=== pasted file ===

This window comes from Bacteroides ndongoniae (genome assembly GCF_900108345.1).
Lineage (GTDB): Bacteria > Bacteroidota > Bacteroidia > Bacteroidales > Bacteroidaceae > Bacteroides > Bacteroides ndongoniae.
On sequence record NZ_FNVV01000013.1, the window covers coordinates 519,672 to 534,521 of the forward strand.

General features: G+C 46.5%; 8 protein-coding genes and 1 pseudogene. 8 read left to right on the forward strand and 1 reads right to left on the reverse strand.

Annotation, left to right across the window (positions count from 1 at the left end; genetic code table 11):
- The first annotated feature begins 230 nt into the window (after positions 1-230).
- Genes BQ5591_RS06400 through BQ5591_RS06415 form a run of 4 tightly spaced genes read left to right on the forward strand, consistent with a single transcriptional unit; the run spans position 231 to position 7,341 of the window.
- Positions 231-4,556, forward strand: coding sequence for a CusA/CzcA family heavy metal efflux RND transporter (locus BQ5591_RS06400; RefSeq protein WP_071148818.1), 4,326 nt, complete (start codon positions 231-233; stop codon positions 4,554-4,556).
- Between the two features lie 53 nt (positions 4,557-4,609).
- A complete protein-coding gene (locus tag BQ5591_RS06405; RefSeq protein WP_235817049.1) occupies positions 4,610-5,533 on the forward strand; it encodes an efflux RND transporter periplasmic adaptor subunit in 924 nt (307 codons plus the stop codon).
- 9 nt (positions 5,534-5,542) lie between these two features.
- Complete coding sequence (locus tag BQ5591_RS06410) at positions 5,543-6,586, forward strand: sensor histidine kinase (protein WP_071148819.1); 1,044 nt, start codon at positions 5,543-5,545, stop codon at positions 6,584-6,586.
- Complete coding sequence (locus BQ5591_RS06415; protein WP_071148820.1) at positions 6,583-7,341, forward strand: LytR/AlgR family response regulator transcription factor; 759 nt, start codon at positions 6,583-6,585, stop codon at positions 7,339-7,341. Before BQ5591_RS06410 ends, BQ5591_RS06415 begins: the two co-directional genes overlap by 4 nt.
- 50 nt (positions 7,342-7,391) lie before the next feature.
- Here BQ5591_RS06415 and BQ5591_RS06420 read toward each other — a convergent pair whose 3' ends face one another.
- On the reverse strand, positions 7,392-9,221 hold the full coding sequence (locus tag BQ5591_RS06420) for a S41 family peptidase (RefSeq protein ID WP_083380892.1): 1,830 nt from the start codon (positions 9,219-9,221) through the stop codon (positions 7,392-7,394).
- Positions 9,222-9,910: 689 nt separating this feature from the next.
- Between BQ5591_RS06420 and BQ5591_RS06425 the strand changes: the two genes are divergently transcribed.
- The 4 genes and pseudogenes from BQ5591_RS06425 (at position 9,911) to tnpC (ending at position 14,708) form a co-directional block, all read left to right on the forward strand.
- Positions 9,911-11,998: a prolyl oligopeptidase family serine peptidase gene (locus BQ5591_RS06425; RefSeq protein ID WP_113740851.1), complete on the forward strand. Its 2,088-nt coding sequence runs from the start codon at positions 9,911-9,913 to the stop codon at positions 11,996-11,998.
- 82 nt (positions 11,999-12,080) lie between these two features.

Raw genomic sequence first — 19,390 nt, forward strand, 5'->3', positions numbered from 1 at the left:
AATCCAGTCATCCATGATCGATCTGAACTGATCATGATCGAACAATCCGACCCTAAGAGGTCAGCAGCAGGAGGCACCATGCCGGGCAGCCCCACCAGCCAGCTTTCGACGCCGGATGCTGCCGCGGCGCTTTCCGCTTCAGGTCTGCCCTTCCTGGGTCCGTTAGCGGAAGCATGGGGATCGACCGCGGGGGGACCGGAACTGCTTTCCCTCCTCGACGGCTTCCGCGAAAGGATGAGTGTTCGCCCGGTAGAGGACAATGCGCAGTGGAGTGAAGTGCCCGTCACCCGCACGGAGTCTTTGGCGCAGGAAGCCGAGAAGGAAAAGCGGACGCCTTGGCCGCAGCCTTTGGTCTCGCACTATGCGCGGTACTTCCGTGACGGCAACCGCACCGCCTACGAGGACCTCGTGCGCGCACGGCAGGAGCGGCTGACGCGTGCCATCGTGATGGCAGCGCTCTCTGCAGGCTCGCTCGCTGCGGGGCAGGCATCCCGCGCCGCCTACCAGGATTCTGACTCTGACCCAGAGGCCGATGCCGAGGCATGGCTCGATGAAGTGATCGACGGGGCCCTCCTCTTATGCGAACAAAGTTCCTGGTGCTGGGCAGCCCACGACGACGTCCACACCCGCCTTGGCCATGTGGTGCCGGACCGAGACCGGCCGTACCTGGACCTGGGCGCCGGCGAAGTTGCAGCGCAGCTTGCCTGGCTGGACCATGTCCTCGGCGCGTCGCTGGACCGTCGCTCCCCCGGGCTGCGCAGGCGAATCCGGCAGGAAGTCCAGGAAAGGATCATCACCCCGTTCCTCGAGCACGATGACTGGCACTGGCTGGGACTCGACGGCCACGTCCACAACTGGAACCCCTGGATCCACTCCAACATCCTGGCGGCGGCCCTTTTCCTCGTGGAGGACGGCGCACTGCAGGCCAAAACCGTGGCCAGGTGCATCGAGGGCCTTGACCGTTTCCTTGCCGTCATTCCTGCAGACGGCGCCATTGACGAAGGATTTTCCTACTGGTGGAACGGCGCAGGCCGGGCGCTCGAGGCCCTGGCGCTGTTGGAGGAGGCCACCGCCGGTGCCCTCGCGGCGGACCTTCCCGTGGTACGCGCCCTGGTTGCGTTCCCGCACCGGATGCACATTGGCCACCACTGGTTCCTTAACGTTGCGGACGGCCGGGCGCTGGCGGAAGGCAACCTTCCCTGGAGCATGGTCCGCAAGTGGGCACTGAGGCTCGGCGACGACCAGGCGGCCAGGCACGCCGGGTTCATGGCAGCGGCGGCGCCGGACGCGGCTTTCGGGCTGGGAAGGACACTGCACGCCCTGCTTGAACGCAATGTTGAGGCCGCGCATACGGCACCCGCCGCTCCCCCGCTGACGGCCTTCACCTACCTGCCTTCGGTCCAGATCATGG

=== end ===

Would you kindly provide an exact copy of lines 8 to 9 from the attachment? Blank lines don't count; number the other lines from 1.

- Positions 231-4,556, forward strand: coding sequence for a CusA/CzcA family heavy metal efflux RND transporter (locus BQ5591_RS06400; RefSeq protein WP_071148818.1), 4,326 nt, complete (start codon positions 231-233; stop codon positions 4,554-4,556).
- Between the two features lie 53 nt (positions 4,557-4,609).